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Data from: Misregulation of spermatogenesis genes in Drosophila hybrids is lineage-specific and driven by the combined effects of sterility and fast male regulatory divergence.

Citation

Gomes, Suzanne; Civetta, Alberto (2014), Data from: Misregulation of spermatogenesis genes in Drosophila hybrids is lineage-specific and driven by the combined effects of sterility and fast male regulatory divergence., Dryad, Dataset, https://doi.org/10.5061/dryad.pd76f

Abstract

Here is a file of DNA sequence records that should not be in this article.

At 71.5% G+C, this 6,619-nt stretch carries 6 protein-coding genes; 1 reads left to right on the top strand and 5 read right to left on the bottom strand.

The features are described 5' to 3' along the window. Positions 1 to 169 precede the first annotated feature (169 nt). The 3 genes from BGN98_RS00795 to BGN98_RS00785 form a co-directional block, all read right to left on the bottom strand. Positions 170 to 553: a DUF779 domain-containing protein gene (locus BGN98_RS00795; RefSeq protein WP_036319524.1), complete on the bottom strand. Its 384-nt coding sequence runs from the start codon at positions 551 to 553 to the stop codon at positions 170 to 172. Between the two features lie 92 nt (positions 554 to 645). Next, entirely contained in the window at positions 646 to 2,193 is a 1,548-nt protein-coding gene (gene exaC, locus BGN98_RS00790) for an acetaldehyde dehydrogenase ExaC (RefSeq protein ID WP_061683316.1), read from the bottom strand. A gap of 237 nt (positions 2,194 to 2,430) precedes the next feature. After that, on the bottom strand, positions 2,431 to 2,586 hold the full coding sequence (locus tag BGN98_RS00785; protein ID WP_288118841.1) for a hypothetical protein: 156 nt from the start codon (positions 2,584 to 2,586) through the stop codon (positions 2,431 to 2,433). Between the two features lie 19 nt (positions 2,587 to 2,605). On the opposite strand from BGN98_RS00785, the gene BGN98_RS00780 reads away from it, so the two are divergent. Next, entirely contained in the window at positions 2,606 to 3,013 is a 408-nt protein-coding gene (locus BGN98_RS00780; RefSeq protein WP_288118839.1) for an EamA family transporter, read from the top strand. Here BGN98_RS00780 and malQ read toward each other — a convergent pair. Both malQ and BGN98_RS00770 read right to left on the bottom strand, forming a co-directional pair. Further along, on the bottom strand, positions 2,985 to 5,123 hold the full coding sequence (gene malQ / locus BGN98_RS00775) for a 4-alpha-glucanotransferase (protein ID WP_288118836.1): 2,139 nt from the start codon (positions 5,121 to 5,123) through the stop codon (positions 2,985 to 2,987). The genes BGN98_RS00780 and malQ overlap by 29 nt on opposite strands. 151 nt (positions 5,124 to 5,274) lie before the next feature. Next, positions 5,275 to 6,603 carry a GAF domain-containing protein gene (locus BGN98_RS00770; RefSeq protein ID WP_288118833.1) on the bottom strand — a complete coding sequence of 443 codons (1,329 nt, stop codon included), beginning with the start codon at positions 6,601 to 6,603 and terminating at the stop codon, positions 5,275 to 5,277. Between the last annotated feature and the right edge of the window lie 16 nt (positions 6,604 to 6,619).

Hybrid male sterility is a common outcome of crosses between different species. Gene expression studies have found that a number of spermatogenesis genes are differentially expressed in sterile hybrid males, compared with parental species. Late-stage sperm development genes are particularly likely to be misexpressed, with fewer early-stage genes affected. Thus, a link has been posited between misexpression and sterility. A more recent alternative explanation for hybrid gene misexpression has been that it is independent of sterility and driven by divergent evolution of male-specific regulatory elements between species (faster male hypothesis). The faster male hypothesis predicts that misregulation of spermatogenesis genes should be independent of sterility and approximately the same in both hybrids, whereas sterility should only affect gene expression in sterile hybrids. To test the faster male hypothesis vs. the effect of sterility on gene misexpression, we analyse spermatogenesis gene expression in different species pairs of the Drosophila phylogeny, where hybrid male sterility occurs in only one direction of the interspecies cross (i.e. unidirectional sterility). We find significant differences among genes in misexpression with effects that are lineage-specific and caused by sterility or fast male regulatory divergence.

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